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CNN Larry King Live

Interview with Michael Jackson's Doctor

Aired July 08, 2009 - 21:00   ET


LARRY KING, HOST: Tonight, a prime time exclusive -- Michael Jackson's doctor breaks his silence, answering the questions everyone wants answered.

Is Dr. Arnie Klein the father of the pop star's children?

And what does he have to say about drugs, his former employee, Debbie Rowe, and the singer's ever changing face?

And then, the bombshells that dropped today -- shocking details about Michael's body at the time of his death.

Dr. Arnie Klein on the friendship of almost 25 years and the loss that has left him devastated, next on LARRY KING LIVE.

Good evening.

The saga the death of Michael Jackson continues. And we welcome a very special guest tonight. Dr. Arnie Klein, they call him the dermatologist to the stars, easily the best known dermatologist in Southern California, maybe elsewhere, too. He's Michael Jackson's long-term dermatologist, friend and he's a professor of medicine and dermatology at UCLA.

Doctor, how did you first meet Michael?

DR. ARNIE KLEIN, MICHAEL JACKSON'S DERMATOLOGIST: I met Michael because someone had brought him into my office. And they walked into the room with Michael. And I looked one -- took one look at him and I said you have lupus erythematosus. Now, this was a long word.

KING: Lupus?

KLEIN: Lupus, yes. I mean, because he had red -- a butterfly rash and he also had severe crusting you could see on the anterior portion of his scalp. I mean I always am very visual. I'm a person who would look at the lips of Mona Lisa and not see her smile. I would see the lips.

KING: Was he there because of that condition?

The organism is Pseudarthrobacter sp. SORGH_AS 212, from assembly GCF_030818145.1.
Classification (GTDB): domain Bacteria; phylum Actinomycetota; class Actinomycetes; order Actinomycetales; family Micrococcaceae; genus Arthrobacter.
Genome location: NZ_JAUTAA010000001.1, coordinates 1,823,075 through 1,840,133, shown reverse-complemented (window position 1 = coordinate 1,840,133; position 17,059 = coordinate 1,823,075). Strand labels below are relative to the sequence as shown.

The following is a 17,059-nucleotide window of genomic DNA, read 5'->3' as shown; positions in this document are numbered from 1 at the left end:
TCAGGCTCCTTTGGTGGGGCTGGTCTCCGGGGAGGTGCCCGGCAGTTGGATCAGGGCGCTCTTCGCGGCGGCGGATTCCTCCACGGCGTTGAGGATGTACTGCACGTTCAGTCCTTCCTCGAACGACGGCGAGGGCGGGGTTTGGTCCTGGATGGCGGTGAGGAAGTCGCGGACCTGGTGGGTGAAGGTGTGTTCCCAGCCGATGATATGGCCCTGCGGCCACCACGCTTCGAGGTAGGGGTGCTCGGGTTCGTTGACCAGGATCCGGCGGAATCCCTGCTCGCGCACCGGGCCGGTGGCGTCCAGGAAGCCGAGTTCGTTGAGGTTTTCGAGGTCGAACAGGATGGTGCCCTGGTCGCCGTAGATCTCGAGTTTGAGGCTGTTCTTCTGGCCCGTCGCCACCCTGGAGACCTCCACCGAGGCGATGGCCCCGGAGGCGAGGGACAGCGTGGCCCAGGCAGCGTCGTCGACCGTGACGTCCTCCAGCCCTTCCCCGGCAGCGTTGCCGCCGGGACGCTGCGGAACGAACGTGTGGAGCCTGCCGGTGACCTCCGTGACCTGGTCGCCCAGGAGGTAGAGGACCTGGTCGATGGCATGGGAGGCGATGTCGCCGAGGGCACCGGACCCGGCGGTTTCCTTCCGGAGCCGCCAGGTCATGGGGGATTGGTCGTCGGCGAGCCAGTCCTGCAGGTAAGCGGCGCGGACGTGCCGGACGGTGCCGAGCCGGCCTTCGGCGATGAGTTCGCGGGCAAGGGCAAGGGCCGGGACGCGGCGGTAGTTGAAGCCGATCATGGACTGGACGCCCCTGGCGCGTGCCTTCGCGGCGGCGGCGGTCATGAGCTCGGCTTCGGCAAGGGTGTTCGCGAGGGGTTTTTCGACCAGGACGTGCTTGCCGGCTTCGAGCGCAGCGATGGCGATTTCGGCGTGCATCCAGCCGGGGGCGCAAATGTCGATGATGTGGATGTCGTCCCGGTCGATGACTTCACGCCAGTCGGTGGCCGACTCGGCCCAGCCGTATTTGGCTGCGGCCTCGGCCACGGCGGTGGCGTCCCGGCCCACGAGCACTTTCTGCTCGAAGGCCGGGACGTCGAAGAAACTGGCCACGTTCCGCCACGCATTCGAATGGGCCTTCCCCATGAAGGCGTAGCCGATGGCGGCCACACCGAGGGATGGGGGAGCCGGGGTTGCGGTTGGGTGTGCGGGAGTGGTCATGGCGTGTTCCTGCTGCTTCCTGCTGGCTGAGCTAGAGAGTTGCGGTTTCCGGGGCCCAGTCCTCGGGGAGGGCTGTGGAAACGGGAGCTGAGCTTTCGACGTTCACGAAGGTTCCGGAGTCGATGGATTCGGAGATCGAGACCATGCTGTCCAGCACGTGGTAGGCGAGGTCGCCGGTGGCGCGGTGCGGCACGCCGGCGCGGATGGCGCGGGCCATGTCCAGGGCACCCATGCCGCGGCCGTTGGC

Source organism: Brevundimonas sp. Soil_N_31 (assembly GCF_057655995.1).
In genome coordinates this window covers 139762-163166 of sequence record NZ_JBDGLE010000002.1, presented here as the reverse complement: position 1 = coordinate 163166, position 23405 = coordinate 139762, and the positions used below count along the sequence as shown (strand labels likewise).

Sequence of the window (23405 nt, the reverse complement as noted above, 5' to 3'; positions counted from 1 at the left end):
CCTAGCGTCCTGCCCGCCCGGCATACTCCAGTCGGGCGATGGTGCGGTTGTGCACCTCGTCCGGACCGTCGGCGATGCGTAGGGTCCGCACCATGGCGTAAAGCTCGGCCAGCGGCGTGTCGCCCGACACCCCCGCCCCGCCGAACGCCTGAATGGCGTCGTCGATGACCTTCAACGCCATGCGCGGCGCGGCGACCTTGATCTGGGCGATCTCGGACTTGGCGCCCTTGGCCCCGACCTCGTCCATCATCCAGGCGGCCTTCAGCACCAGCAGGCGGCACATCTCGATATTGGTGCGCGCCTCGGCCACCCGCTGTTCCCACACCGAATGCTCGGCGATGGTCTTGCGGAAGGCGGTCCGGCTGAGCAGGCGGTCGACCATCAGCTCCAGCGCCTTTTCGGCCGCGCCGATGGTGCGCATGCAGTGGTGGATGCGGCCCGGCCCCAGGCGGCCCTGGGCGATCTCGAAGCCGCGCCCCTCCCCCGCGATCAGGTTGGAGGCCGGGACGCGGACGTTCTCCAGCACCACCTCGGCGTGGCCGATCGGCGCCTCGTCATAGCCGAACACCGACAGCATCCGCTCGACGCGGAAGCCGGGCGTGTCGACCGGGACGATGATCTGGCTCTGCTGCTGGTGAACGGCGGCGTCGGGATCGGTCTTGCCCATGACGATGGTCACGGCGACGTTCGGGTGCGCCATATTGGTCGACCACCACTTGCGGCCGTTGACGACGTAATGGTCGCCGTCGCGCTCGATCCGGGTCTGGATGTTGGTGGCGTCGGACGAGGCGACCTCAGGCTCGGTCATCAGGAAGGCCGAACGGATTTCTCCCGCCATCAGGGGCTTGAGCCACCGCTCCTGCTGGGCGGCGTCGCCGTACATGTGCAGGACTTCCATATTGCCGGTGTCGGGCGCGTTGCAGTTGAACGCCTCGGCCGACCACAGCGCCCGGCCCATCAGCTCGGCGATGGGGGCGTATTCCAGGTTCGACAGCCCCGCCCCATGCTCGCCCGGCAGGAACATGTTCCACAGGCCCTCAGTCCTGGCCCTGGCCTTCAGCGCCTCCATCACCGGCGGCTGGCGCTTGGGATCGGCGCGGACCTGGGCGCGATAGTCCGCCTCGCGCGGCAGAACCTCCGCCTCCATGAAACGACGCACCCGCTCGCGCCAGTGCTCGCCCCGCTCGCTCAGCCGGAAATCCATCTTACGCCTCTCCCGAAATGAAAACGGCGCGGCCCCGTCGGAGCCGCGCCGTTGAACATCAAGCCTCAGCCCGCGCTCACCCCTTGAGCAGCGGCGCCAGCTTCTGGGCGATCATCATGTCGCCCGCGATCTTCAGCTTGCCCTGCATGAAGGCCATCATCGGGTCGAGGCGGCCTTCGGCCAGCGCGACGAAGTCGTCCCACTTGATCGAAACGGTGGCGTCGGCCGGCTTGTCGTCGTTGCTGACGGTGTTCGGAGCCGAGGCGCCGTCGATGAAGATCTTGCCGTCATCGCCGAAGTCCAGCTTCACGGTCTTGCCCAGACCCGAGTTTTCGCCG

KLEIN: He was there only because a very close friend of his had told him to come see me about the problems he had with his skin. Because he was -- he had severe acne, which many people...

KING: Oh, he did? KLEIN: Yes, he did. And many people made fun of him. He used to remember trying to clean it off and he'd gone to these doctors that really hurt him very much. And he was exquisitely sensitive to pain.

So he walked into my office. He had several things wrong with his skin. So I said -- and you have thick crusting of your scalp and you have some hair loss.

He says, well, how do you know this?

I said, because it's the natural course of lupus. So I then did a biopsy. I diagnosed lupus. And then our relationship went from there.

KING: Grew from there.

You -- let's fast forward. You saw him the Monday before he died.

KLEIN: Absolutely. Yes, sir.

KING: What was the purpose of the visit?

KLEIN: He came to me because, basically, I was sort of rebuilding his face, because he had severe acne and scarring. He had scarring from having a lot of cosmetic surgery. And my expertise is -- like it is with every one of my patients. My patients are my treasures. And I was rebuilding his face so he looked much more normal. And contrary to what people said, he could not take off his nose. His nose was attached. But it looked too small. And I just was trying to get him ready to do the concert, because in the way he looked in his face, he wanted it to be absolutely as perfect as it could be.

KING: Did he consult you when he was doing his plastic surgery?

KLEIN: No. I mean I came onto the scene long after he'd begun plastic surgery. In fact, what I wanted to do is, you know, stop it, because I felt that, you know, we were losing body parts in the situation...

KING: Do you know why -- he was such a good-looking young man -- why he even started the plastic surgery?

KLEIN: I don't know because I can't definitively say. But I know that people made fun -- or family members -- of the size of his nose. He was very sensitive to that. And so he doing cosmetic surgery. And when you -- you know, it's like, remember Totti Fields (ph) very well.

KING: Yes. We knew her well.

KLEIN: And her facelift.

KING: Yes. KLEIN: Then she lost her leg. The thing is there's -- plastic surgery, it's unfortunate. If you want it done, there's someone who will do it.

KING: Correct.